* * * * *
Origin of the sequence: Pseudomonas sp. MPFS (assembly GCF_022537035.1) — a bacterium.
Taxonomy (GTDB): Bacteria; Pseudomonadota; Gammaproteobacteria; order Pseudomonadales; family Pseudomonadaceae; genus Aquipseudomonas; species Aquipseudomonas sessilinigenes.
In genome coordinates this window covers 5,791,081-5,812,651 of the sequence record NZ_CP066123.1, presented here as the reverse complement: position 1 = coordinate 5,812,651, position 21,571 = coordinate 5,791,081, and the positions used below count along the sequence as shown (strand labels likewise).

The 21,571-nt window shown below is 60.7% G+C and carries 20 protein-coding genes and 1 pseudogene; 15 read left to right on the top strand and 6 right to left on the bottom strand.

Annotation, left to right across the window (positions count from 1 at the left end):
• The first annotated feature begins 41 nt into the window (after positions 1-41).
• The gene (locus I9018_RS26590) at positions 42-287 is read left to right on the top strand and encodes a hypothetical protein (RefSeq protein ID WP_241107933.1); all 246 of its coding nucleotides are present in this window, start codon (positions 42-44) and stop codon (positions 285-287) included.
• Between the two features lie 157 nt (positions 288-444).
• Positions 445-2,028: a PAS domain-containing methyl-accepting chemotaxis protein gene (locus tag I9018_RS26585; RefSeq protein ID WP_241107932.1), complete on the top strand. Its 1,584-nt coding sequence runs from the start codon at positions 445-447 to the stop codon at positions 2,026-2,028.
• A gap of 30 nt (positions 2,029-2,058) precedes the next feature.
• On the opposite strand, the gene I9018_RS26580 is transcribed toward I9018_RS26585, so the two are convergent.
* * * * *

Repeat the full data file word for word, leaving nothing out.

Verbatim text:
Origin of the sequence: Pseudomonas sp. MPFS (assembly GCF_022537035.1) — a bacterium.
Taxonomy (GTDB): Bacteria; Pseudomonadota; Gammaproteobacteria; order Pseudomonadales; family Pseudomonadaceae; genus Aquipseudomonas; species Aquipseudomonas sessilinigenes.
In genome coordinates this window covers 5,791,081-5,812,651 of the sequence record NZ_CP066123.1, presented here as the reverse complement: position 1 = coordinate 5,812,651, position 21,571 = coordinate 5,791,081, and the positions used below count along the sequence as shown (strand labels likewise).

The 21,571-nt window shown below is 60.7% G+C and carries 20 protein-coding genes and 1 pseudogene; 15 read left to right on the top strand and 6 right to left on the bottom strand.

Annotation, left to right across the window (positions count from 1 at the left end):
• The first annotated feature begins 41 nt into the window (after positions 1-41).
• The gene (locus I9018_RS26590) at positions 42-287 is read left to right on the top strand and encodes a hypothetical protein (RefSeq protein ID WP_241107933.1); all 246 of its coding nucleotides are present in this window, start codon (positions 42-44) and stop codon (positions 285-287) included.
• Between the two features lie 157 nt (positions 288-444).
• Positions 445-2,028: a PAS domain-containing methyl-accepting chemotaxis protein gene (locus tag I9018_RS26585; RefSeq protein ID WP_241107932.1), complete on the top strand. Its 1,584-nt coding sequence runs from the start codon at positions 445-447 to the stop codon at positions 2,026-2,028.
• A gap of 30 nt (positions 2,029-2,058) precedes the next feature.
• On the opposite strand, the gene I9018_RS26580 is transcribed toward I9018_RS26585, so the two are convergent.